Get local stories you won't find anywhere else right to your inbox.
Sign up here

Just Posted

Tom Lennox finds peace when he runs in the Cumberland Forest. He hasn’t missed a day in nearly a year. Photo supplied
Cumberland runner nears 366 consecutive days on the trails

Cumberland resident Tom Lennox has been running a minimum of five kilometres… Continue reading

Courtenay’s Ace Brewing Company’s Jet Fuel IPA was chosen for second place in the annual Canadian Brewing Awards. Photo submitted
Courtenay brewery takes silver medal at Canadian Brewing Awards

“It’s huge - they are the biggest awards in Canada that you can get (in the brewing industry).”

Provincial health officer Dr. Bonnie Henry updates B.C.’s COVID-19 situation at the legislature, Jan. 11, 2021. (B.C. government)
Vancouver Island smashes COVID-19 high: 47 new cases in a day

Blowing past previous records, Vancouver Island is not matching B.C.s downward trend

The Comox Strathcona Regional Hospital District board is concerned about having to fund more than just hospitals like the one in the Comox Valley. Photo by Mike Chouinard
Comox Strathcona board worried over funding more than hospitals

Island Health points to seniors care to reduce demand at acute care sites

Environment Canada is forecasting snow for the east Vancouver Island region the weekend of Jan. 23. (Black Press file)
Up to 15 cm of snow forecast for Courtenay area this weekend

Snow to begin Saturday night, according to Environment Canada

Toronto Public Health nurse Lalaine Agarin sets up for mass vaccination clinic in Toronto, Jan. 17, 2021. B.C. is set to to begin its large-scale immunization program for the general public starting in April. THE CANADIAN PRESS/Frank Gunn
B.C.’s COVID-19 mass vaccinations expected to start in April

Clinics to immunize four million people by September

Cannabis bought in British Columbia (Ashley Wadhwani/Black Press Media)
Is it time to start thinking about greener ways to package cannabis?

Packaging suppliers are still figuring eco-friendly and affordable packaging options that fit the mandates of Cannabis Regulations

First We Eat: Food Security North of 60 is featured at the Feb. 5-13 World Community Film Festival. Photo supplied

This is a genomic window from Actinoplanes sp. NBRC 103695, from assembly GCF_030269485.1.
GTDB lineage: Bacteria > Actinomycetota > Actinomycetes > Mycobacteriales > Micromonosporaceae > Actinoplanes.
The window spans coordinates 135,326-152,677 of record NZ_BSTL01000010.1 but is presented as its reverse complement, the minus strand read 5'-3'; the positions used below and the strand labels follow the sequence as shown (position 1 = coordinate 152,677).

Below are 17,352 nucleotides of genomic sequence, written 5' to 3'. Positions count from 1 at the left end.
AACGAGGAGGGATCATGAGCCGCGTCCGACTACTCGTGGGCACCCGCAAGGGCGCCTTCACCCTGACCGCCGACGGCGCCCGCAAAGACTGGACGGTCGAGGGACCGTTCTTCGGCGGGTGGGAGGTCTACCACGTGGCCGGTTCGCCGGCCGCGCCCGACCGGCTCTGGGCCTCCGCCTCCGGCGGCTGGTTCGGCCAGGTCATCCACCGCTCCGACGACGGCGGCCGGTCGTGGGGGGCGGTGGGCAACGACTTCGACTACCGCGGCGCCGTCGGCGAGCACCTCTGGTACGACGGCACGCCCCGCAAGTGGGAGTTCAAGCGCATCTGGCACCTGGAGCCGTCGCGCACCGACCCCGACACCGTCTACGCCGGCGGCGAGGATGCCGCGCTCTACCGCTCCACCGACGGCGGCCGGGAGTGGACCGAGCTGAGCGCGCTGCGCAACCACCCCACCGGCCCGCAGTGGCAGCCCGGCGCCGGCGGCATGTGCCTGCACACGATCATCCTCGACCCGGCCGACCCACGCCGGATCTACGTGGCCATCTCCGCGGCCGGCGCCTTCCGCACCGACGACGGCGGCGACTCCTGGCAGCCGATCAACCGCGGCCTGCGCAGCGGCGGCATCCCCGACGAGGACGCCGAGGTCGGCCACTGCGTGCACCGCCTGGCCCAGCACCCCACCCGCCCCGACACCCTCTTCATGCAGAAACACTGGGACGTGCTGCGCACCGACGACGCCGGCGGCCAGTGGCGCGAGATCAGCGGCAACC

First We Eat celebrates resourcefulness of Yukoners

First We Eat: Food Security North of 60 celebrates the ingenuity, resourcefulness… Continue reading

Black Press file photo
Investigation at burned Vancouver Island cabin reveals human remains

“it’s believed that the owner of an SUV vehicle found parked nearby is the deceased”

Angela Waldick is the new team photographer for the Nanaimo NightOwls. (Nanaimo NightOwls photo)
Half-blind photographer will help new Island baseball team look picture-perfect

Nanaimo NightOwls say legally blind team photographer is making history

The District of Saanich’s communications team decided to take part in a viral trend on Thursday and photoshopped U.S. Senator Bernie Sanders into a staff meeting photo. (District of Saanich/Twitter)
Bernie Sanders makes guest appearance municipal staff meeting in B.C.

Vancouver Island firefighters jump on viral trend of photoshopped U.S. senator

School District 57 headquarters in Prince George. (Mark Nielsen, Local Journalism Initiative Reporter)
Prince George school district settles with sexual abuse victim

Terms were part of an out-of-court settlement reached with Michael Bruneau, nearly four years after he filed a lawsuit

Surrey provincial court. (File photo: Tom Zytaruk)
New COVID-19 protocols set for provincial courthouses

The new rules were issued on Jan. 21, and took effect immediately

Dog owners, from left, Marlyn Briggs with Nayla, Marjory Sutherland with Effie and Mick, and Christina Godbolt with Conon walk their pets frequently at the Chemainus Ball Park but are growing increasingly concerned about drugs being found discarded in the area. (Photo by Don Bodger)
Puppy rushed to emergency 3 times after ingesting drugs in Chemainus public spaces

Dog owners walking in Chemainus parks urged to take caution

Most Read